A year after supporters of Donald Trump attacked the U.S. Capitol in an attempt to overturn his election defeat, a new survey has found that a small but significant portion of his devotees believes he should be reinstated by any means, including armed revolt.
More generally, the survey, which I sponsored, finds that, although Americans remain strong believers in liberty, there is a powerful undercurrent of potential support for authoritarianism.
The survey of 1,000 American voters was conducted online and by phone between Christmas and New Year’s by political scientist David B. Hill of Hill Research Consultants. Respondents were asked a battery of 21 agree-or-disagree questions—indicators of possible support for or opposition to authoritarianism. The results were then weighted to match national demographics. (The poll results and an explanation of the methodology can be found here.)
The responses showed solid majorities of support for liberty, democracy, and the rights of protesters.
However, nearly half the respondents (49 percent) agreed with the assertion that “Once our leaders give us the go-ahead, it will be the duty of every patriotic citizen to help stomp out the decay that is poisoning our country from within.”
More than half (56 percent) agreed with the sentiment that the “only way our country can get through the crisis ahead is to get back to our traditional values, put a tough leader in power, and silence the troublemakers spreading radical ideas.”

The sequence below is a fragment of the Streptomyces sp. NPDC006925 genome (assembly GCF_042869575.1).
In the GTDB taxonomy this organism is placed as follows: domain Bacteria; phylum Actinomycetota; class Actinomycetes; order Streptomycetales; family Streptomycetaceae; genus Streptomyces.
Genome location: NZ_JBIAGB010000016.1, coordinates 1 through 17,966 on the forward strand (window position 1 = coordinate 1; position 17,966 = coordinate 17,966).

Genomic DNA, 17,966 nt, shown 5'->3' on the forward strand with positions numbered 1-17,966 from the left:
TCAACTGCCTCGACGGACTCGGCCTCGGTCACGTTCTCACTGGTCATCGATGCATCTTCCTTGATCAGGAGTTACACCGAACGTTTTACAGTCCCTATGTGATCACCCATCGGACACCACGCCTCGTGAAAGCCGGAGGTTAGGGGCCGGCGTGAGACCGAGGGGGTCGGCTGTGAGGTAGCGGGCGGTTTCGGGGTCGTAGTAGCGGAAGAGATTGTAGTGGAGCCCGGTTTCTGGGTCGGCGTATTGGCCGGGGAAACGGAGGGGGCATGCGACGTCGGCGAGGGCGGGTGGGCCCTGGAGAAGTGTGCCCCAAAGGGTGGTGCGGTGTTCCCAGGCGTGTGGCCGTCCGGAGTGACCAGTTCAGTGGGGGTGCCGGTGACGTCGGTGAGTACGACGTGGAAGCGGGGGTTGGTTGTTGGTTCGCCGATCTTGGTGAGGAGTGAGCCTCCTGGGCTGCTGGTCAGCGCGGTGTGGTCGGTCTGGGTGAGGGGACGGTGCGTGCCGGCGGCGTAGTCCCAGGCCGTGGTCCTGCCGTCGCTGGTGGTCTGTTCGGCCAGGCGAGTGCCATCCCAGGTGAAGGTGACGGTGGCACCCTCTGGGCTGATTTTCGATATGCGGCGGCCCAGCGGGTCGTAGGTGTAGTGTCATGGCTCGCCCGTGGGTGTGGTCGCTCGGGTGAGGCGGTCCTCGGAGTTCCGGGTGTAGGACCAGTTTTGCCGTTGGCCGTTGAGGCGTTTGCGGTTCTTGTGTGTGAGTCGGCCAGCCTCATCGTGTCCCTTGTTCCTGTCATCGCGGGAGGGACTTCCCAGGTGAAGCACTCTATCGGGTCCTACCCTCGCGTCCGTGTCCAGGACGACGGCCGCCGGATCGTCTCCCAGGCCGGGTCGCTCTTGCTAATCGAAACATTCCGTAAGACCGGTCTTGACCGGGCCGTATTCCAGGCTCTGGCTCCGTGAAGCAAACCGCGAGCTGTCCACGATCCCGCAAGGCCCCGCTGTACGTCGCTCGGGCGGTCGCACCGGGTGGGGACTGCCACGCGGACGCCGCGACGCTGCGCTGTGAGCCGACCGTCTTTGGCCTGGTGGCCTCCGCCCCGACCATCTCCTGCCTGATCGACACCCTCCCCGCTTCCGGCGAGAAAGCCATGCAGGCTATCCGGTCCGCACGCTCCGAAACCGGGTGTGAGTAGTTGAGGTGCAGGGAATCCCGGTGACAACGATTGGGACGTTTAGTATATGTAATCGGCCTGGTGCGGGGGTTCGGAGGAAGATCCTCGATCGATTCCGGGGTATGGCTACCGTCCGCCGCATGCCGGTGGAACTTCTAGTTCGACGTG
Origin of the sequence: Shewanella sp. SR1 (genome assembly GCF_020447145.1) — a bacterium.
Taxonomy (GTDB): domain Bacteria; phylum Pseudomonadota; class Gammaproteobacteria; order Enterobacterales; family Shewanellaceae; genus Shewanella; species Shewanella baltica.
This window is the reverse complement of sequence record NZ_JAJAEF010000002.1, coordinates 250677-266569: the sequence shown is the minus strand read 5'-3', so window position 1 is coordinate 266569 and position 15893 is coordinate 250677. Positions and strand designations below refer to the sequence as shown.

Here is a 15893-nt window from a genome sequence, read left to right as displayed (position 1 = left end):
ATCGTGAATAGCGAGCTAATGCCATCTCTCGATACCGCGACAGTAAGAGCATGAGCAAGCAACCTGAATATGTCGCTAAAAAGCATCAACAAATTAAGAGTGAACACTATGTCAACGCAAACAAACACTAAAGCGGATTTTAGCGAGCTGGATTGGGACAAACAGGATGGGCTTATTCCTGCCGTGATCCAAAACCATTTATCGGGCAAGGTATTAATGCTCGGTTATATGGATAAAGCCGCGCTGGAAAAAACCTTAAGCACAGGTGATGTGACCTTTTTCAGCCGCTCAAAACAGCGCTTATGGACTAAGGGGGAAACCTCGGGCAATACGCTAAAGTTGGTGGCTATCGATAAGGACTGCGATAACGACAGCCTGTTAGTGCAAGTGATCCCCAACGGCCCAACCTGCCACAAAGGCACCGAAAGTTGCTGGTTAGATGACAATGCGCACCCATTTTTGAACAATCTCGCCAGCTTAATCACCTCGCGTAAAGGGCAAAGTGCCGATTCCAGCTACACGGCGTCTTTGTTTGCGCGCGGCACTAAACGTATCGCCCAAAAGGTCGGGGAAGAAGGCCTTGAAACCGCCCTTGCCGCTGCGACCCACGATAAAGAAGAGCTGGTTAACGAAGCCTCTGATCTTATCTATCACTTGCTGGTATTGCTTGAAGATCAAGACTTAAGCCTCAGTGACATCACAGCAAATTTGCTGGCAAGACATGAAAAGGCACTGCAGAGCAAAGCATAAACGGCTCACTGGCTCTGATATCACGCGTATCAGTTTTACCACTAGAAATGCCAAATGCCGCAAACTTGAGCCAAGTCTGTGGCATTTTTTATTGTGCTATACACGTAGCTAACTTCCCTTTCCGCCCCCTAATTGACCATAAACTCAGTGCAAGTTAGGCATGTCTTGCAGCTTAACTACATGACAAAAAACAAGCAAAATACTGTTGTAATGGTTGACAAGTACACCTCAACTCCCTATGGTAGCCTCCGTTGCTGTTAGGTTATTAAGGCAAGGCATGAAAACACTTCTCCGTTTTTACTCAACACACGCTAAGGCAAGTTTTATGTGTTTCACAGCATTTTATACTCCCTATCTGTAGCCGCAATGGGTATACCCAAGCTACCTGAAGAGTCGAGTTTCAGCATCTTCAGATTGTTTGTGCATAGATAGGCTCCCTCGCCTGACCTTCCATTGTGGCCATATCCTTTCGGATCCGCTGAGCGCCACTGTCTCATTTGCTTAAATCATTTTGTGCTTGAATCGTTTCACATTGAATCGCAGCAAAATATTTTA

Half (50 percent) agreed that it is more important for a leader to “stir the deep passions of the common man than to offer intellectual advice about policies.”
And more than half (53 percent) agreed that the country will be great if we “honor the ways of our forefathers, do what the authorities tell us to do, and get rid of the rotten apples who are ruining everything.”
More troubling than those majority or near-majority responses, however, are some of the strong minority views unearthed in the survey. When presented with the claim that “We might have to make America a little less democratic in order to protect and preserve the most important American values, traditions and principles,” more than a third of the respondents agreed (34 percent, including 12 percent saying they “strongly” agree).
More than a fifth of the respondents (21 percent) consider democracy “so corrupted” that “we need new revolution to reestablish order.” And nearly as many (18 percent) say that the Constitution “gets in the way of things too much nowadays and should just be ignored when it interferes with taking action on some issues.”
Regarding the former president, a third of the respondents (33 percent) say they believe the 2020 election was “stolen” from him. Out of that third, a majority considers the participants in the Jan. 6th attack on the Capitol to be “patriots” rather than “insurrectionists.” A small minority of the Trump-supporting respondents (13 percent, or nearly 5 percent of the overall sample) believe the ex-president should “reinstated by all means possible, including armed revolt,” including a small number (just under 2 percent of the overall sample) who say they themselves would be willing even to “take up arms” to see Trump reinstated.
As a former university lecturer in Holocaust studies, I’ve watched America’s slide towards autocracy with a feeling of both alarm and familiarity. We’ve seen this movie before. We know how it ends.
Since the Jan. 6th insurrection one year ago today, various surveys have shown continuing support among Republicans for Donald Trump and his Big Lie about the 2020 election. Some of the surveys show support for violence to achieve political ends—such as this Washington Post/University of Maryland poll from mid-December showing that more than a third of respondents (34 percent) believe that violence against our government can sometimes be justified. Many other recent polls confirm this finding.